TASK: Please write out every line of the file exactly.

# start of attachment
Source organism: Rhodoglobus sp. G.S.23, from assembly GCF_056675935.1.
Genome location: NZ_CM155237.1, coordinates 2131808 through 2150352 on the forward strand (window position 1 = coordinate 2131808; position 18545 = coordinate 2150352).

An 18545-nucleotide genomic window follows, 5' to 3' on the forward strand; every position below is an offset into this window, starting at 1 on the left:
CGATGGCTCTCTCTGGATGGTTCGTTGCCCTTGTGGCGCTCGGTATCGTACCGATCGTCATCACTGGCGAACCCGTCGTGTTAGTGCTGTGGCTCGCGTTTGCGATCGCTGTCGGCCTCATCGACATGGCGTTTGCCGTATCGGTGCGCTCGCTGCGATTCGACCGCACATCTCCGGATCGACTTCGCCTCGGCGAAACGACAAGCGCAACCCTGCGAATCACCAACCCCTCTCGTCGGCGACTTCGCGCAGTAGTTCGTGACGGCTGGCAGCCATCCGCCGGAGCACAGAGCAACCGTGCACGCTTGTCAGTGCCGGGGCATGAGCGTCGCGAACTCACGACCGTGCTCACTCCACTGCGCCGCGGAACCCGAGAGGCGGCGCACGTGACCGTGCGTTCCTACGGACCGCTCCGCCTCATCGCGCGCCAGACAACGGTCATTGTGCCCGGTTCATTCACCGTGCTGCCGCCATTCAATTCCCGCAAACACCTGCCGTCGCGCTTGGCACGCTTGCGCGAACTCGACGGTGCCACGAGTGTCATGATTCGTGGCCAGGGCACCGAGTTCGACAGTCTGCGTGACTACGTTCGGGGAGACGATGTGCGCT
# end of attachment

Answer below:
Source organism: Rhodoglobus sp. G.S.23, from assembly GCF_056675935.1.
Genome location: NZ_CM155237.1, coordinates 2131808 through 2150352 on the forward strand (window position 1 = coordinate 2131808; position 18545 = coordinate 2150352).

An 18545-nucleotide genomic window follows, 5' to 3' on the forward strand; every position below is an offset into this window, starting at 1 on the left:
CGATGGCTCTCTCTGGATGGTTCGTTGCCCTTGTGGCGCTCGGTATCGTACCGATCGTCATCACTGGCGAACCCGTCGTGTTAGTGCTGTGGCTCGCGTTTGCGATCGCTGTCGGCCTCATCGACATGGCGTTTGCCGTATCGGTGCGCTCGCTGCGATTCGACCGCACATCTCCGGATCGACTTCGCCTCGGCGAAACGACAAGCGCAACCCTGCGAATCACCAACCCCTCTCGTCGGCGACTTCGCGCAGTAGTTCGTGACGGCTGGCAGCCATCCGCCGGAGCACAGAGCAACCGTGCACGCTTGTCAGTGCCGGGGCATGAGCGTCGCGAACTCACGACCGTGCTCACTCCACTGCGCCGCGGAACCCGAGAGGCGGCGCACGTGACCGTGCGTTCCTACGGACCGCTCCGCCTCATCGCGCGCCAGACAACGGTCATTGTGCCCGGTTCATTCACCGTGCTGCCGCCATTCAATTCCCGCAAACACCTGCCGTCGCGCTTGGCACGCTTGCGCGAACTCGACGGTGCCACGAGTGTCATGATTCGTGGCCAGGGCACCGAGTTCGACAGTCTGCGTGACTACGTTCGGGGAGACGATGTGCGCT